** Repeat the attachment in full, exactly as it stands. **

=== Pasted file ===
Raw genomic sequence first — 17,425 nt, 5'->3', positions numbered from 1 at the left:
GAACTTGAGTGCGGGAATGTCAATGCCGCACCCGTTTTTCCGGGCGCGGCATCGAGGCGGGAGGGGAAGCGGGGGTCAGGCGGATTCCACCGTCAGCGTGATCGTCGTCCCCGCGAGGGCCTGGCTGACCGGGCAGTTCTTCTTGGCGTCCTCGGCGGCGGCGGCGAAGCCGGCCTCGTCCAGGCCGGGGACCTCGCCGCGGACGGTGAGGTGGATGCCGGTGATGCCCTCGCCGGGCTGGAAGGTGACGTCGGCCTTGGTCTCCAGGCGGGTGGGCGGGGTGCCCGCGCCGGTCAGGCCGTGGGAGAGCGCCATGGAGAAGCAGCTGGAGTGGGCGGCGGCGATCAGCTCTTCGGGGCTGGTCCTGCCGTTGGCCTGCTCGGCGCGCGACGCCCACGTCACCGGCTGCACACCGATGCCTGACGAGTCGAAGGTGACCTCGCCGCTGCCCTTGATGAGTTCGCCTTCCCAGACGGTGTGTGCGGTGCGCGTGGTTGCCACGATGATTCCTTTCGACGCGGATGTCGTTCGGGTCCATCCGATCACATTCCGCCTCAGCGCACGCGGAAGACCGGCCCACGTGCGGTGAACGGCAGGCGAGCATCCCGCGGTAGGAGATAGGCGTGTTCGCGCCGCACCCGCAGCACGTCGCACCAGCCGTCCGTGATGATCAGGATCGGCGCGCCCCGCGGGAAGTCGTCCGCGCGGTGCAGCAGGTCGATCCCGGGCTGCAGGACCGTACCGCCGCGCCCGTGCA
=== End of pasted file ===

Raw genomic sequence first — 17,425 nt, 5'->3', positions numbered from 1 at the left:
GAACTTGAGTGCGGGAATGTCAATGCCGCACCCGTTTTTCCGGGCGCGGCATCGAGGCGGGAGGGGAAGCGGGGGTCAGGCGGATTCCACCGTCAGCGTGATCGTCGTCCCCGCGAGGGCCTGGCTGACCGGGCAGTTCTTCTTGGCGTCCTCGGCGGCGGCGGCGAAGCCGGCCTCGTCCAGGCCGGGGACCTCGCCGCGGACGGTGAGGTGGATGCCGGTGATGCCCTCGCCGGGCTGGAAGGTGACGTCGGCCTTGGTCTCCAGGCGGGTGGGCGGGGTGCCCGCGCCGGTCAGGCCGTGGGAGAGCGCCATGGAGAAGCAGCTGGAGTGGGCGGCGGCGATCAGCTCTTCGGGGCTGGTCCTGCCGTTGGCCTGCTCGGCGCGCGACGCCCACGTCACCGGCTGCACACCGATGCCTGACGAGTCGAAGGTGACCTCGCCGCTGCCCTTGATGAGTTCGCCTTCCCAGACGGTGTGTGCGGTGCGCGTGGTTGCCACGATGATTCCTTTCGACGCGGATGTCGTTCGGGTCCATCCGATCACATTCCGCCTCAGCGCACGCGGAAGACCGGCCCACGTGCGGTGAACGGCAGGCGAGCATCCCGCGGTAGGAGATAGGCGTGTTCGCGCCGCACCCGCAGCACGTCGCACCAGCCGTCCGTGATGATCAGGATCGGCGCGCCCCGCGGGAAGTCGTCCGCGCGGTGCAGCAGGTCGATCCCGGGCTGCAGGACCGTACCGCCGCGCCCGTGCA